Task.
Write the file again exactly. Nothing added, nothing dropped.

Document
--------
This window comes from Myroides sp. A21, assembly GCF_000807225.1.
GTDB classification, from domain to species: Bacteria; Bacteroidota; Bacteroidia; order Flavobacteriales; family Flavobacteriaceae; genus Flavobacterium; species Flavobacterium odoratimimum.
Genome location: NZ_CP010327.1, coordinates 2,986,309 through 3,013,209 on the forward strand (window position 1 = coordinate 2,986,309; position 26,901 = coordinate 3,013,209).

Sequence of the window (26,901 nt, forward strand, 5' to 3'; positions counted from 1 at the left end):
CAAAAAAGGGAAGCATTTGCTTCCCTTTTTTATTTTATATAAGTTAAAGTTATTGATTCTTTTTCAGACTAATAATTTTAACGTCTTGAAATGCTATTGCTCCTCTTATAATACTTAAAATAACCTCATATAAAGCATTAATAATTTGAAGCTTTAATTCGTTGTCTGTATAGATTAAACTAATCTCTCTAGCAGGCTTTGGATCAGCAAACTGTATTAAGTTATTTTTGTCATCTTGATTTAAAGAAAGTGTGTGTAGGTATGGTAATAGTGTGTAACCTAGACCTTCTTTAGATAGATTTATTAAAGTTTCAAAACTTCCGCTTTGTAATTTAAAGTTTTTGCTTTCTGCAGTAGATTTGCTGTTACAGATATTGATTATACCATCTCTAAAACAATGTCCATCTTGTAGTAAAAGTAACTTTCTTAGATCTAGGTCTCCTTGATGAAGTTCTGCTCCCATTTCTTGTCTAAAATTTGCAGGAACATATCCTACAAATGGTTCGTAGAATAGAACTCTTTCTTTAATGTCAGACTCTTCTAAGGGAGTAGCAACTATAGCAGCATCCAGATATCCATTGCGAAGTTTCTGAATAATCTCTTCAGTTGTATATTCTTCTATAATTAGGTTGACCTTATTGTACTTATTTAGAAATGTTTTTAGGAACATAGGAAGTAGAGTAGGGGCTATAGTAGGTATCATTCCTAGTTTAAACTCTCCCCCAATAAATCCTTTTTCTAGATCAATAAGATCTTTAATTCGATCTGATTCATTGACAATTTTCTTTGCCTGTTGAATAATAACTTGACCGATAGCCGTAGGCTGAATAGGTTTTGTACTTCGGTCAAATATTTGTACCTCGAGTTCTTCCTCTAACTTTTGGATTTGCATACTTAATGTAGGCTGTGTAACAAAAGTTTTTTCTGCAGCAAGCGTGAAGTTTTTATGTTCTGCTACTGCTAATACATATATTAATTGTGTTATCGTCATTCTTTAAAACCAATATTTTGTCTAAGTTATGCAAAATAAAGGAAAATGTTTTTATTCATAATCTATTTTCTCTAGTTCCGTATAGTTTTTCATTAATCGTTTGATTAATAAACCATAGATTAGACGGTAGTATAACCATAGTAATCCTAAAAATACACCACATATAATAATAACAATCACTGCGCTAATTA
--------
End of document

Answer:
This window comes from Myroides sp. A21, assembly GCF_000807225.1.
GTDB classification, from domain to species: Bacteria; Bacteroidota; Bacteroidia; order Flavobacteriales; family Flavobacteriaceae; genus Flavobacterium; species Flavobacterium odoratimimum.
Genome location: NZ_CP010327.1, coordinates 2,986,309 through 3,013,209 on the forward strand (window position 1 = coordinate 2,986,309; position 26,901 = coordinate 3,013,209).

Sequence of the window (26,901 nt, forward strand, 5' to 3'; positions counted from 1 at the left end):
CAAAAAAGGGAAGCATTTGCTTCCCTTTTTTATTTTATATAAGTTAAAGTTATTGATTCTTTTTCAGACTAATAATTTTAACGTCTTGAAATGCTATTGCTCCTCTTATAATACTTAAAATAACCTCATATAAAGCATTAATAATTTGAAGCTTTAATTCGTTGTCTGTATAGATTAAACTAATCTCTCTAGCAGGCTTTGGATCAGCAAACTGTATTAAGTTATTTTTGTCATCTTGATTTAAAGAAAGTGTGTGTAGGTATGGTAATAGTGTGTAACCTAGACCTTCTTTAGATAGATTTATTAAAGTTTCAAAACTTCCGCTTTGTAATTTAAAGTTTTTGCTTTCTGCAGTAGATTTGCTGTTACAGATATTGATTATACCATCTCTAAAACAATGTCCATCTTGTAGTAAAAGTAACTTTCTTAGATCTAGGTCTCCTTGATGAAGTTCTGCTCCCATTTCTTGTCTAAAATTTGCAGGAACATATCCTACAAATGGTTCGTAGAATAGAACTCTTTCTTTAATGTCAGACTCTTCTAAGGGAGTAGCAACTATAGCAGCATCCAGATATCCATTGCGAAGTTTCTGAATAATCTCTTCAGTTGTATATTCTTCTATAATTAGGTTGACCTTATTGTACTTATTTAGAAATGTTTTTAGGAACATAGGAAGTAGAGTAGGGGCTATAGTAGGTATCATTCCTAGTTTAAACTCTCCCCCAATAAATCCTTTTTCTAGATCAATAAGATCTTTAATTCGATCTGATTCATTGACAATTTTCTTTGCCTGTTGAATAATAACTTGACCGATAGCCGTAGGCTGAATAGGTTTTGTACTTCGGTCAAATATTTGTACCTCGAGTTCTTCCTCTAACTTTTGGATTTGCATACTTAATGTAGGCTGTGTAACAAAAGTTTTTTCTGCAGCAAGCGTGAAGTTTTTATGTTCTGCTACTGCTAATACATATATTAATTGTGTTATCGTCATTCTTTAAAACCAATATTTTGTCTAAGTTATGCAAAATAAAGGAAAATGTTTTTATTCATAATCTATTTTCTCTAGTTCCGTATAGTTTTTCATTAATCGTTTGATTAATAAACCATAGATTAGACGGTAGTATAACCATAGTAATCCTAAAAATACACCACATATAATAATAACAATCACTGCGCTAATTA